Friday, May 31, 2013

Genealogy – A Glimpse into the Past

Growing up in Virginia not far from Goose Creek I was aware at a young age our family had a ‘past’. Now whether this was illustrious or shady I didn’t know at the time. Not having old oil paintings of long dead family members hanging around following me with creepy eyes, they never seemed real to me. I’d rather head outside and play trucks and cars in the dirt.
As I became older, awareness began to penetrate my ‘thick skull’. My maternal grandmother’s words to me – plus a few other choice epithets. There’s a lot to be said for not being a favorite grandchild of an Irish grandmother. There are a different set of life’s lessons to be learned, but no less valuable.
I’d always heard my mother’s family came from Germany (maternal grandfather) and Ireland (maternal grandmother). With a surname like Kirkpatrick I can be relatively sure my grandmother’s origins were Irish. The thing that convinced me the stories about my maternal grandfather being German was; as children we always pronounced/addressed my great aunt Margret as Aunt ‘Mar-GREET’. I didn’t even know her name was actually the same as the American Margret until I was a teenager. To us kids she was and always will be Margreet. I connected the dots in my own way and deduced the German ancestry to be fact.
My dad. Who would have ‘thunk’ it? He was the link to over 300 years of an American past. Orphaned as a young teenager he grew-up in foster homes until joining the army at the age of 17 (back then you could). Looking back now, I can’t even imagine what it was like for him and his siblings. The older ones were married or left on their own, but not my dad. He became a ward of the state.
My paternal grandmother and one of my dad’s sisters died in a house fire. My paternal grandfather was English and spoke with the accent. From what I hear he could be a mean drinking son-of-a-b***. He died a short while after my grandmother.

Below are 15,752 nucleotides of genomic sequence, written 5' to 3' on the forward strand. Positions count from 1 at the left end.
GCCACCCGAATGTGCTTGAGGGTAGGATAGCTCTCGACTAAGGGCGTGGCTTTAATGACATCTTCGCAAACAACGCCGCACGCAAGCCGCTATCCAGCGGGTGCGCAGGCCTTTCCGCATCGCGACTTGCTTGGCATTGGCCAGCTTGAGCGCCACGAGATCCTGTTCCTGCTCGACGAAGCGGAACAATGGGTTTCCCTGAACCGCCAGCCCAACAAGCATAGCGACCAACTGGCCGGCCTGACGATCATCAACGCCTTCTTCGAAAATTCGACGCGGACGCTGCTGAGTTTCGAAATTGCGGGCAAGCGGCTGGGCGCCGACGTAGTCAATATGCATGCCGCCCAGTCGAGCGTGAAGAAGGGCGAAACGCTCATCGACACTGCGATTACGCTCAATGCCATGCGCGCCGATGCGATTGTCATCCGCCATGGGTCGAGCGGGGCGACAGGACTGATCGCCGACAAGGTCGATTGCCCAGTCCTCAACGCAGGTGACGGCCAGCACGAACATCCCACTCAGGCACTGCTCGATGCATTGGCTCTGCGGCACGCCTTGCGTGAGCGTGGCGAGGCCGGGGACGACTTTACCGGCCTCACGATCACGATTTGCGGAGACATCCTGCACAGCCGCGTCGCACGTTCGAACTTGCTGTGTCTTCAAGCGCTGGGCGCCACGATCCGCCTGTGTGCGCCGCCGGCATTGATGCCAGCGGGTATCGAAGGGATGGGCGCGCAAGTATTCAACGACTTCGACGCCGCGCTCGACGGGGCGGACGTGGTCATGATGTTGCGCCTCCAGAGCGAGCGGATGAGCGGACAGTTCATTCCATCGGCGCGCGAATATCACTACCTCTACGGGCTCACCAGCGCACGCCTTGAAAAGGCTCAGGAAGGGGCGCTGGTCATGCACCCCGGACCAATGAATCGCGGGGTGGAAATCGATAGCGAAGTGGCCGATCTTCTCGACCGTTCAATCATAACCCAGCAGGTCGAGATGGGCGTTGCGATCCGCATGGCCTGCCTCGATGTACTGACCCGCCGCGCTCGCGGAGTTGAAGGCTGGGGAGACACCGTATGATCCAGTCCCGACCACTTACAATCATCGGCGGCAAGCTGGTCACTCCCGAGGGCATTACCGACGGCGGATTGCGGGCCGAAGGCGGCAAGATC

Curious, I decided to investigate and see what I could discover about my paternal grandmother’s Virginia roots. Actually, it was relatively easy to find out because the genealogy work had been done for me in a family book published in 1952, The Baylis Family of Virginia. All I needed was to get my hands on a copy of the book and I did. Some of the highlights of what I learned:
  • I'm a ninth generation Virginian.
  • A direct line grandfather, Richard Blackburn, built Rippon Lodge in Prince William County. The house still stands and is a historic house museum. The website for Rippon Lodge states the house was built in 1747. The Baylis Family of Virginia genealogy says "That the house, Rippon Lodge, was built in 1725 was established in 1932, when the then owner, Wade Hampton Ellis, found it necessary to remove some of the sheathing to destroy a hive of bees located in the outer wall. On one of the beams then disclosed was carved the date 1725". I was more inclined to believe the 1747 date reckoning that professional historic researchers knew what they were talking about and that a genealogy book might be a 'bit embellished'. Until... I read further that the same Richard Blackburn helped George Washington's older half-brother build the original Mount Vernon in 1743. Now it makes me wonder? Oh well, it's only a twenty-two year span 'Once upon a time'.